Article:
The off-court and on-court style in the NBA has taken on a life of its own. The latest addition to this subculture was the introduction of a style of headbands called "The Ninja" last season. Yet despite the headwrap quickly becoming a cultural phenomenon, the NBA has decided to no longer allow players to wear the ninja-style headbands.
What’s happening to the traditional terry towelling headbands? The next innovation in sweatband technology is here. It’s like a regular headband, but, it’s a lot bigger. It’s technically a hachimaki, but people are calling it the “Ninja headband.”
New Orleans Pelicans guard Jrue Holiday was among the first players to wear it, along with Montrezl Harrell of the LA Clippers and De’Aaron Fox of the Sacramento Kings, They were soon followed by other popular names like former Philadelphia 76ers star Jimmy Butler (and Ben Simmons), Brooklyn Nets center and Los Angeles Lakers center JaVale McGee, among others.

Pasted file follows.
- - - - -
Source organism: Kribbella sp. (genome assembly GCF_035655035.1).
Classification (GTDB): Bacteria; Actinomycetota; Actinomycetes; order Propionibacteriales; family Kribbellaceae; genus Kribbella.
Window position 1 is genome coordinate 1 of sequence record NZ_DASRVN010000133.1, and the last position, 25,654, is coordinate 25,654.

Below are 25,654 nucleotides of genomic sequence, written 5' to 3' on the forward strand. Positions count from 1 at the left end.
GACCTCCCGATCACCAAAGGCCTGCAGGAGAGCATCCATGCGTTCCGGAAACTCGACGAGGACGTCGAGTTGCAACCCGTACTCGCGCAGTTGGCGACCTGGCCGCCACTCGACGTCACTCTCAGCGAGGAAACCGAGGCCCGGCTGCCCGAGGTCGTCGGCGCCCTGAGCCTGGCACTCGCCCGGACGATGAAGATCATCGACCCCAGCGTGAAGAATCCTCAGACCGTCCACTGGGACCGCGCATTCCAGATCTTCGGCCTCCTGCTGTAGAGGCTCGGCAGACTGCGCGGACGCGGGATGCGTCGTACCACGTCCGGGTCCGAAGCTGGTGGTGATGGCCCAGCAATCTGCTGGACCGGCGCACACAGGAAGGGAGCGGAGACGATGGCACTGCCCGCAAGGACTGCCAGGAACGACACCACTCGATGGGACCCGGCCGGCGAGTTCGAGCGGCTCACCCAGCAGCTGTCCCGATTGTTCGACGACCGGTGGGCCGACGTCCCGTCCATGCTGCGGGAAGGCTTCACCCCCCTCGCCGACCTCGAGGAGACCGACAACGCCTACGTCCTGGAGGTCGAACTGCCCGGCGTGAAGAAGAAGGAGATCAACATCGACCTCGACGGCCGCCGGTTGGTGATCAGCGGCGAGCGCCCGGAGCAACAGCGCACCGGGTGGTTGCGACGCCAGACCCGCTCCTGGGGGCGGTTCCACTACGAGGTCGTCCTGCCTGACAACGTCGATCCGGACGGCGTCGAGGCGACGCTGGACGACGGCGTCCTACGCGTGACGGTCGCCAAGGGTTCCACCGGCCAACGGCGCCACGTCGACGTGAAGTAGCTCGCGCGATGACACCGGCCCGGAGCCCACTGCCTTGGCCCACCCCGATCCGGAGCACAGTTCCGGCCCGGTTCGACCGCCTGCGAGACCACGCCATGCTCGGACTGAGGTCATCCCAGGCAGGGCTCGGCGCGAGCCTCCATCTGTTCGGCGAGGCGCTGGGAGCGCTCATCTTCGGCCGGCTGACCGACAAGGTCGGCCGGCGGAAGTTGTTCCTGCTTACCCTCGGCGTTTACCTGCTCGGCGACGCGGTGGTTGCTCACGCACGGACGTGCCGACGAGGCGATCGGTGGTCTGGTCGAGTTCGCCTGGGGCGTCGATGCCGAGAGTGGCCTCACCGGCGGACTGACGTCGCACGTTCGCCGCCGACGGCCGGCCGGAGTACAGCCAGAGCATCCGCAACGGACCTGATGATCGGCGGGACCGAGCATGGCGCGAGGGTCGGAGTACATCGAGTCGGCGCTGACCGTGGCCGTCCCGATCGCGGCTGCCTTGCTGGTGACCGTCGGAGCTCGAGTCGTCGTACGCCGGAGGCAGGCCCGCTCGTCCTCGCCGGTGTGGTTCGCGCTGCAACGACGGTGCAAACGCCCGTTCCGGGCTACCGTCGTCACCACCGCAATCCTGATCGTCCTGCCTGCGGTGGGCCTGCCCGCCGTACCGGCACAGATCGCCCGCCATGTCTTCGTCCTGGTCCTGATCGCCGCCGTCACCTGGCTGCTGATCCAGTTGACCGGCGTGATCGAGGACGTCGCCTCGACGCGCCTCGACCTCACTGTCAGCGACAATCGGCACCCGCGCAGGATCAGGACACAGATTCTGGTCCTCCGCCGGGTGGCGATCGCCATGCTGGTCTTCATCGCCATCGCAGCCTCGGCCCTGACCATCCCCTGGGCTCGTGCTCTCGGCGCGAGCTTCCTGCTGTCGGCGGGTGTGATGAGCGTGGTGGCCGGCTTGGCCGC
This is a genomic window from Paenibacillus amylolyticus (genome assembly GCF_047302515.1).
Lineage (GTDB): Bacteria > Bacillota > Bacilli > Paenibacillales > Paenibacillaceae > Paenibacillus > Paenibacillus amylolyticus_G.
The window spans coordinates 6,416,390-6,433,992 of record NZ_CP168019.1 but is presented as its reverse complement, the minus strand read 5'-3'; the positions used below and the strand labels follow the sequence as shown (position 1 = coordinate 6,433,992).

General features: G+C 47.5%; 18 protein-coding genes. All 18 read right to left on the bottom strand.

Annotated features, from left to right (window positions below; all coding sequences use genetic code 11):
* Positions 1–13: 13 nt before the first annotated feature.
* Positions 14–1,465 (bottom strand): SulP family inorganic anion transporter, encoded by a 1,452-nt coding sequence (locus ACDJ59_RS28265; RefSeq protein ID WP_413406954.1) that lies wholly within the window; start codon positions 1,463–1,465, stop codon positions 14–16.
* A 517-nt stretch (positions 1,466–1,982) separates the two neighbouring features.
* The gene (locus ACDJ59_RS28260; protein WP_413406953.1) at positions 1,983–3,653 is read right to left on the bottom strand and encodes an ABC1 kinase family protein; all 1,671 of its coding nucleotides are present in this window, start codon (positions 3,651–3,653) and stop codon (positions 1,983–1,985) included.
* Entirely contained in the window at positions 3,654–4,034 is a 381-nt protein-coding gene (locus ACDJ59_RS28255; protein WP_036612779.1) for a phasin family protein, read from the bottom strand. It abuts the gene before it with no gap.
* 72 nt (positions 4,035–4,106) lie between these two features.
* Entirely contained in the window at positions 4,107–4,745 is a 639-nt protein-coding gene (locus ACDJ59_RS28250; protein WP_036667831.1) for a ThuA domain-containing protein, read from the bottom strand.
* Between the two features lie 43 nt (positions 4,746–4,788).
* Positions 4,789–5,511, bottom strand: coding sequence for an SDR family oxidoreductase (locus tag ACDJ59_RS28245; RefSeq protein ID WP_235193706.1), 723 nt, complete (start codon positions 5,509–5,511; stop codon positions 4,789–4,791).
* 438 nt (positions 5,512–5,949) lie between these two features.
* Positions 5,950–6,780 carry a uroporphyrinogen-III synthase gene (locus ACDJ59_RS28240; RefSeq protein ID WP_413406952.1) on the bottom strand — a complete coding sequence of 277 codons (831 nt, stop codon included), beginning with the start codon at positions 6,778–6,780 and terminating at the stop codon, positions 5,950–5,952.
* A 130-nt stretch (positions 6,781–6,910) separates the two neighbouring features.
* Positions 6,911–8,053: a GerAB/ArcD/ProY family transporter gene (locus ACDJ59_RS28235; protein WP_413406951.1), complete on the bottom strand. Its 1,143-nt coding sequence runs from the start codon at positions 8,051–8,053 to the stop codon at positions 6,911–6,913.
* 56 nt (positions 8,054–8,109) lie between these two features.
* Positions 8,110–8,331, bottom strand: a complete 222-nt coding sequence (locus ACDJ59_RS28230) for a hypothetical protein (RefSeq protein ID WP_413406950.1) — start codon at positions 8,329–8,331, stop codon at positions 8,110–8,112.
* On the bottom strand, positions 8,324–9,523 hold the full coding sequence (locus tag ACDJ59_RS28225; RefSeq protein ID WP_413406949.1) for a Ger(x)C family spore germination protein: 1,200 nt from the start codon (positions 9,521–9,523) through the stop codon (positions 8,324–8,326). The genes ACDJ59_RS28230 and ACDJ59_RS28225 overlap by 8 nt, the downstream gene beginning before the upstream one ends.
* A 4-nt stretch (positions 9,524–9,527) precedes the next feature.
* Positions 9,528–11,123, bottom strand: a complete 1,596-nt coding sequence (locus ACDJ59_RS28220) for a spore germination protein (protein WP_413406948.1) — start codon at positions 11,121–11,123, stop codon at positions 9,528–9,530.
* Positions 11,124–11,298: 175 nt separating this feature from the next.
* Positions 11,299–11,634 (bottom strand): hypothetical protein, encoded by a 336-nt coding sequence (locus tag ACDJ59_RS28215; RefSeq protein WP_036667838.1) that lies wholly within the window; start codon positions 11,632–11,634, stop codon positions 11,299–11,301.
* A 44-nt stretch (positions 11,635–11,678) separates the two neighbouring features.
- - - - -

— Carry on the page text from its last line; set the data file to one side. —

While the idea likely crossed over from tennis, it’s unclear who exactly to credit for the look in basketball. A form of it does date back to at least 2013, when Notre Dame’s Skylar Diggins rocked an oversized sweatband during her team’s Final Four run.
But Ninja headbands are suddenly becoming more and more widespread and it’s not hard to see why. These headbands are like built-in comic-book motion lines for some of the best athletes in the world.
Also noteworthy about these headbands is that they are refreshingly free from brand logos, which won’t last long but can be enjoyed for the time being.
I am sure the Ninja headbands are equally sweaty after games as their traditional counterparts, but it doesn’t matter. Give everyone in the league a gigantic piece of fabric and don’t let them step on a court until they tie it around their foreheads !!